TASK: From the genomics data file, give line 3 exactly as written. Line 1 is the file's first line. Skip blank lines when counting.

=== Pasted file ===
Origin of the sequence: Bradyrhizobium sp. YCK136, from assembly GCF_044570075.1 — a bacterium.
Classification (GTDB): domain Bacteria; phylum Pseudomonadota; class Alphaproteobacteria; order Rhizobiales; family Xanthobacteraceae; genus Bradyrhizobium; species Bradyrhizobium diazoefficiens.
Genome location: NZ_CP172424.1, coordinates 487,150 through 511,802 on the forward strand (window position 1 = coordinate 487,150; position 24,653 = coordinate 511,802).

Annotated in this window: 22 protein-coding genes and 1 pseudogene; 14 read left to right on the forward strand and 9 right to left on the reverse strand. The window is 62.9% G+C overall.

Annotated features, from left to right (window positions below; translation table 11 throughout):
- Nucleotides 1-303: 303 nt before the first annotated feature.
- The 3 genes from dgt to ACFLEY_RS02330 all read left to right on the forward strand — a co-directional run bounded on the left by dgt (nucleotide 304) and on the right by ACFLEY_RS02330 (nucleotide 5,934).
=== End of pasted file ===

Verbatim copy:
Genome location: NZ_CP172424.1, coordinates 487,150 through 511,802 on the forward strand (window position 1 = coordinate 487,150; position 24,653 = coordinate 511,802).